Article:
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    Re: sextant index error measurement
    From: James R. Van Zandt
    Date: 2006 Nov 11, 21:45 -0500

    I hope you'll forgive me for falling a bit behind in studying these
    postings.  Back on Nov 5, George Huxtable wrote:
    > I wrote, in NavList 1588, about estimating the offset between the
    > two views from a sextant, when it's set to zero on the arc.
    > | Or you can do it by geometry. For that, you will need the
    > | effective distance d between the parallel reflecting surfaces of
    > | the two mirrors. You can measure this between the upper part of
    > | the horizon glass and the lower part of the index glass, where
    > | there will usually be some overlap between those parallels. If
    > | they are front-silvered, that's easy. Otherwise, if you want to be
    > | precise, you will have to add two-thirds of the combined thickness
    > | of the two glasses; the two-thirds factor allowing for the
    > | refractive index of glass.
    > |
    > | And you need the angle A by which the horizon mirror is tilted
    > | from the plane that's at right angles to the collimation line of
    > | the telescope. You should be able to estimate this using some sort
    > | of protractor (or course plotter). Then the spacing between the
    > | sightlines is then d x cos 2A.
    > But it isn't, I'm afraid. It's d x sin 2A, if A is defined in the
    > way I had suggested.
    Actually I think it's 2 d sin A.
    If d = distance between the two parallel front-silvered reflecting
       p = distance between the spots on the two mirrors where an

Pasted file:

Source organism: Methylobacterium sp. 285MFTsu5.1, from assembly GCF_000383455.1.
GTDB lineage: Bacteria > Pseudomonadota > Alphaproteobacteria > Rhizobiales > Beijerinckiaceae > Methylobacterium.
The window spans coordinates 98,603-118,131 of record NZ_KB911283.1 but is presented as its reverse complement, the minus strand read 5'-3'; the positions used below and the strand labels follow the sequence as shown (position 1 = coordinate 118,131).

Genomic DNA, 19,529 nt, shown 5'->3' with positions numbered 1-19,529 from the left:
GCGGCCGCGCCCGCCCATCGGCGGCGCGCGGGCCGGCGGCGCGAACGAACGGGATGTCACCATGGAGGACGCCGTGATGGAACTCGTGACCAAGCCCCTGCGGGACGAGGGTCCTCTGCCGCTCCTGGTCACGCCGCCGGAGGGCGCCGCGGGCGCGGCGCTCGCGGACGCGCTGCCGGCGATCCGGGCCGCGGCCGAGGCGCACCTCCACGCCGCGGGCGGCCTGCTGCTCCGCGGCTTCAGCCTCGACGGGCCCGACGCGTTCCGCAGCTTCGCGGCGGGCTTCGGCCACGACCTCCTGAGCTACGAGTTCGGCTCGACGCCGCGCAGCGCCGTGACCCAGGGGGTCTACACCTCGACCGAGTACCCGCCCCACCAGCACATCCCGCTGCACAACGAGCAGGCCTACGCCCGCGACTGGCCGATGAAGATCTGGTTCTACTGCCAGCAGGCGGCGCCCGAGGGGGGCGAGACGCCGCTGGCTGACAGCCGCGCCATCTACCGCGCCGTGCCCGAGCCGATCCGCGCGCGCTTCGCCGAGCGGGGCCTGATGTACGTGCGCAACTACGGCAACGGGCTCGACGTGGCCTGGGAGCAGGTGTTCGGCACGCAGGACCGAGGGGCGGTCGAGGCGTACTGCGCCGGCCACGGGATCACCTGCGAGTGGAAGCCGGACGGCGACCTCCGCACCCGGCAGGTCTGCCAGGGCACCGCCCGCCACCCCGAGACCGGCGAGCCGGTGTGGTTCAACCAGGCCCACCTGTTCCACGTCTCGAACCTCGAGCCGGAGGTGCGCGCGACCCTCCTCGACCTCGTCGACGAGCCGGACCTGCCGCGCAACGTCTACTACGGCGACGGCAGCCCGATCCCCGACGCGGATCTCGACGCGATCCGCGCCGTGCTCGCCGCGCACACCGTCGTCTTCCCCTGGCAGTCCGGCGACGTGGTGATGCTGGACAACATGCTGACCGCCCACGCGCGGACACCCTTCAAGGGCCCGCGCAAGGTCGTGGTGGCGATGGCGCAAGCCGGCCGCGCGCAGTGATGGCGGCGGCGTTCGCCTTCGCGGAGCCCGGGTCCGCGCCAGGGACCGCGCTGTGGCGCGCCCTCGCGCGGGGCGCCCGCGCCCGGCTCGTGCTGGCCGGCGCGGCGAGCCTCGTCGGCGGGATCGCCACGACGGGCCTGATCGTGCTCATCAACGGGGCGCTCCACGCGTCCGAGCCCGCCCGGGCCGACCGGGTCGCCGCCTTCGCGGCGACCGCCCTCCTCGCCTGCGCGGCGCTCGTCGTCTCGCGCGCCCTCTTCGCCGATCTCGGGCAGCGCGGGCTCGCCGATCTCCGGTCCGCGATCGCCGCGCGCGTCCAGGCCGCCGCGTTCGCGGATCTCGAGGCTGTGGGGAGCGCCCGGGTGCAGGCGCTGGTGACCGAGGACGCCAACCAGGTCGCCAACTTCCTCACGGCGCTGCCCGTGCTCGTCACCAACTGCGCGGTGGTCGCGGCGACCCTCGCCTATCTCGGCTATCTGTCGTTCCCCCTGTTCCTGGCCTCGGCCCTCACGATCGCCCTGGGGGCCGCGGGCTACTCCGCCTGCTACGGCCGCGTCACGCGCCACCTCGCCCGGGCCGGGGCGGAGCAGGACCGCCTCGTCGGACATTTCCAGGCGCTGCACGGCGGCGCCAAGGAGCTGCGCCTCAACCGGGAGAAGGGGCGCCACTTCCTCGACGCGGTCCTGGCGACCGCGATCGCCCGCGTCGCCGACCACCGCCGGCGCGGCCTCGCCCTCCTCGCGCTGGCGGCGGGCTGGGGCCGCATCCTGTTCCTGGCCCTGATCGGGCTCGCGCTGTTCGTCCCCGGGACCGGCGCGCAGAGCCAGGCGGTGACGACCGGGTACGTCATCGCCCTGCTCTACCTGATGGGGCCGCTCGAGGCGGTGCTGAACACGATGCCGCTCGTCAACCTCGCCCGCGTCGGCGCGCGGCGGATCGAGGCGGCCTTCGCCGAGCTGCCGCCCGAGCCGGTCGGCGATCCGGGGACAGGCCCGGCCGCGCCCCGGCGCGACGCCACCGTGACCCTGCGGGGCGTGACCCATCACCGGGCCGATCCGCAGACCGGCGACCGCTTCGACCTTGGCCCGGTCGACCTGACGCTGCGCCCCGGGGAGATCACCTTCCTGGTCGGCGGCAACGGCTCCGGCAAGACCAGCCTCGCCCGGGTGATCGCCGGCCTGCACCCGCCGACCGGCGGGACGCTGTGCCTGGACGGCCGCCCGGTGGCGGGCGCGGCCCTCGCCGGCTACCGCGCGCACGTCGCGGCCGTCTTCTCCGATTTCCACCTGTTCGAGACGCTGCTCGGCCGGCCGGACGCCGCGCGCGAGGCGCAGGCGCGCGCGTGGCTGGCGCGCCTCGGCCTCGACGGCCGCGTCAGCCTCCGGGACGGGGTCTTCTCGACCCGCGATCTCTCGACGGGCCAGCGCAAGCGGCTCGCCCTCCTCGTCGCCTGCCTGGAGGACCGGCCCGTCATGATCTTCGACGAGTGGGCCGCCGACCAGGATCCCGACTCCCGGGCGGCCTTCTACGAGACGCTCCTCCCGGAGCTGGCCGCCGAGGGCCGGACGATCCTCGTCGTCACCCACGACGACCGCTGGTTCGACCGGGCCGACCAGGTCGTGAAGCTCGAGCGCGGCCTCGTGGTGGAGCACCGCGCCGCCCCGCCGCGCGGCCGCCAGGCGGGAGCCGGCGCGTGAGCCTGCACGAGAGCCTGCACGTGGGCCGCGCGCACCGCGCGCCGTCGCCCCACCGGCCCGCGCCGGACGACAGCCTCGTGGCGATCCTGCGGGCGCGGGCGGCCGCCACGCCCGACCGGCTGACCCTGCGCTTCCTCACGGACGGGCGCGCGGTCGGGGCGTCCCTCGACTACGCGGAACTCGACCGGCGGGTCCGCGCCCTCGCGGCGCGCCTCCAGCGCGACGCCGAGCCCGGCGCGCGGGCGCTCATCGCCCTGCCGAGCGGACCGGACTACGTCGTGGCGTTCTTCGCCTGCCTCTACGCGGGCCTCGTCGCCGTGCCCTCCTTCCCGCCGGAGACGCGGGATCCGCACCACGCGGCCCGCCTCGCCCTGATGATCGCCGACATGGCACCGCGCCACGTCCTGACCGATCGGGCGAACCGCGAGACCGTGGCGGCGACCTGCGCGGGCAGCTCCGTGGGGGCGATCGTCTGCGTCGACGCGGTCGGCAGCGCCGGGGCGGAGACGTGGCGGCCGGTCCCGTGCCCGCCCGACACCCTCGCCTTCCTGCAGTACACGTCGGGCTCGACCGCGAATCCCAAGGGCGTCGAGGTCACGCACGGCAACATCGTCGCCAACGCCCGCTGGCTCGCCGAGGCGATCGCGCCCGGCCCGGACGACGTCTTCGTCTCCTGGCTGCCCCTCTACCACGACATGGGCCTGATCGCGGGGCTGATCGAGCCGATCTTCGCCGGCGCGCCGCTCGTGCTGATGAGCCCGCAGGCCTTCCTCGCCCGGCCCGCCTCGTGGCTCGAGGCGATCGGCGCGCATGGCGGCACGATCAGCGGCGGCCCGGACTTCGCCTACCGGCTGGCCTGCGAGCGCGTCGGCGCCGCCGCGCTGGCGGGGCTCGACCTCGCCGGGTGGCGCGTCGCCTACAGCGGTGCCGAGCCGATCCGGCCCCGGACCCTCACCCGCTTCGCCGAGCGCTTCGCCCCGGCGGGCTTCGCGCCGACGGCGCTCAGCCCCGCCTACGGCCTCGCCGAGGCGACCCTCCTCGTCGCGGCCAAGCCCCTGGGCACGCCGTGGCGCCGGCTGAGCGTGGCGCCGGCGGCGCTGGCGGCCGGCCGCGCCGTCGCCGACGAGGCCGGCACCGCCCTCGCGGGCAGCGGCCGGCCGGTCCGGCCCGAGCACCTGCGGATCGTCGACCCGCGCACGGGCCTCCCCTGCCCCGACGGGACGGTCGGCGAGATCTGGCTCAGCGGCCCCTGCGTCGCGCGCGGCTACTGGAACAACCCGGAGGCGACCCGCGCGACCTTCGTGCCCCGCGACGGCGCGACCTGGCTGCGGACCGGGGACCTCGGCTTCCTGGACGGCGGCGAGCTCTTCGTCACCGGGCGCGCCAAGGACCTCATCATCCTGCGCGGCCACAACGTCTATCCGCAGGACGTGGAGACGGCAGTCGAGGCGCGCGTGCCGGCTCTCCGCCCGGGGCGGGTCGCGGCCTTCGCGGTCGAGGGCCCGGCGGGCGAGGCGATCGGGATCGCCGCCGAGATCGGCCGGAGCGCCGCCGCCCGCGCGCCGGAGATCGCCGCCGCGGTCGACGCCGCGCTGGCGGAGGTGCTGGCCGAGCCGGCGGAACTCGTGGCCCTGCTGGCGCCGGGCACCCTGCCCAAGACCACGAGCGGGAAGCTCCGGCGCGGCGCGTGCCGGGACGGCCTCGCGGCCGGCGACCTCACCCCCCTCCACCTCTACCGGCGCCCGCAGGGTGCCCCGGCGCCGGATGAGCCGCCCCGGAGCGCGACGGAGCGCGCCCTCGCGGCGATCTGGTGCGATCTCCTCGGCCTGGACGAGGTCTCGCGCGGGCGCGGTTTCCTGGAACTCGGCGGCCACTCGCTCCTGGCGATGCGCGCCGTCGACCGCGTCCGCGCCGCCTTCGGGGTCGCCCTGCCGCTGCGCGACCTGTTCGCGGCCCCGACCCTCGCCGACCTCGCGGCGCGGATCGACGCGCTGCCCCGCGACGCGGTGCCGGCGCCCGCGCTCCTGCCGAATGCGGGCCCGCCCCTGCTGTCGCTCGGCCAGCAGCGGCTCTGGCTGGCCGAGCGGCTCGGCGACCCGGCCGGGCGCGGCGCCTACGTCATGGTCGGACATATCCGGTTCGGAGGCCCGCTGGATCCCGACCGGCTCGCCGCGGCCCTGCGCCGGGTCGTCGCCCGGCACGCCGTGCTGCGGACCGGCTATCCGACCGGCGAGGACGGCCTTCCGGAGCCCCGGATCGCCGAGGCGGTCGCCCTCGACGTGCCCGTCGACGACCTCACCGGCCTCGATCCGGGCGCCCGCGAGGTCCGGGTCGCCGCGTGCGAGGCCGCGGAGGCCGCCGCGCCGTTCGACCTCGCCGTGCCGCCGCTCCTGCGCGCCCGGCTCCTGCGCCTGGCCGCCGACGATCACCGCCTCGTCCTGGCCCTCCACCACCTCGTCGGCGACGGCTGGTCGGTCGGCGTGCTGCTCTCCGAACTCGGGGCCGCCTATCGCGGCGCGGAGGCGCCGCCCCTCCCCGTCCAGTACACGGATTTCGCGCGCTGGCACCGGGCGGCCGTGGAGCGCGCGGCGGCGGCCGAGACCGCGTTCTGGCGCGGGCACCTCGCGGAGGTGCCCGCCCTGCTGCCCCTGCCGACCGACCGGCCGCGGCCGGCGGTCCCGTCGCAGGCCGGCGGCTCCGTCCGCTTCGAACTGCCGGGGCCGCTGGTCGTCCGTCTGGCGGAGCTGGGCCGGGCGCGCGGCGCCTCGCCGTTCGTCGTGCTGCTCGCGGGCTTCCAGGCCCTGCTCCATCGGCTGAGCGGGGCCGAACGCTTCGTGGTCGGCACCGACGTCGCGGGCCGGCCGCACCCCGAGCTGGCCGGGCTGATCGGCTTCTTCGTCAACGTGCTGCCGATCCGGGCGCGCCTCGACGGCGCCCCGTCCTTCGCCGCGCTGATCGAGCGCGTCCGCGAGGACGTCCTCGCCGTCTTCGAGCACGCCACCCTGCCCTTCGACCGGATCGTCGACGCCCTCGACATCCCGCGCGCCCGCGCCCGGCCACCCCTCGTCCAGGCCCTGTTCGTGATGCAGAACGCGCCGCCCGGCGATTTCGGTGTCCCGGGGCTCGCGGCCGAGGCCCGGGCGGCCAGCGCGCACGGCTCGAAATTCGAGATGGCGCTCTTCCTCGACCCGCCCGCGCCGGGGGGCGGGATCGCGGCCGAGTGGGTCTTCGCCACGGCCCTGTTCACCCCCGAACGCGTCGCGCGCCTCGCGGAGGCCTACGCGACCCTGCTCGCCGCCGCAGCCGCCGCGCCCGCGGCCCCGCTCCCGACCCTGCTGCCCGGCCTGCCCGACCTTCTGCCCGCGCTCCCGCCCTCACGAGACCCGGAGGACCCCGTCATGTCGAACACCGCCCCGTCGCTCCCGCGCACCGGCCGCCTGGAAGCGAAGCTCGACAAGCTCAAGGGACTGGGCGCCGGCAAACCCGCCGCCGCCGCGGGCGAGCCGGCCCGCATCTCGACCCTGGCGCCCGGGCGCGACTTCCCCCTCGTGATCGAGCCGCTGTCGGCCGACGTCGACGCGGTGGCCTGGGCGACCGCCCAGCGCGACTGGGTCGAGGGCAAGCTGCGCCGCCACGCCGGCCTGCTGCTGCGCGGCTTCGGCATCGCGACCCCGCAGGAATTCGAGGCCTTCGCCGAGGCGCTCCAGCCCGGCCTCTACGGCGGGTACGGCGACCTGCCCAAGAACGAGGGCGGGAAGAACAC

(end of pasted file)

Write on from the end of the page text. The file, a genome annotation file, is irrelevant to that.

initially horizontal ray is reflected
    then the offset after the two reflections is
       s = p sin(2A)
         = (d/cos A)(2 sin A cos A)
         = 2 d sin A
    I've posted a diagram at
    Note, it is not necessary to determine the offset very accurately.  I
    like George's earlier suggestion:
    > Put some sort of boldly-marked ruler at a convenient (short; a few
    > inches perhaps) distance in view of the sextant, so that two views of
    > it can be seen, one through the index mirror, one through the horizon
    > glass, and record the offset between them. ...It's dead easy to get the
    > answer to a millimetre or so.
    Suppose we take a sighting of a horizontal line at a distance l, and
    we read a value Hs off the sextant.  Then the index error is
       IE = Hs + s/l
    where s is the offset, and both IE and Hs are in radians.  Now suppose
    our estimation of s has uncertainty ds = 1 mm and we want to estimate
    IE with an uncertainty dIE < 10".  Then
        dIE < ds/l
             ds    (0.001 m)(60"/')(60'/deg)(180 deg)
        l > ---- = ---------------------------------- = 20 m
            dIE       (10")(pi rad)
    Actually we would want the target a little farther away, to allow a
    few percent uncertainty in l as well.
                        - Jim Van Zandt
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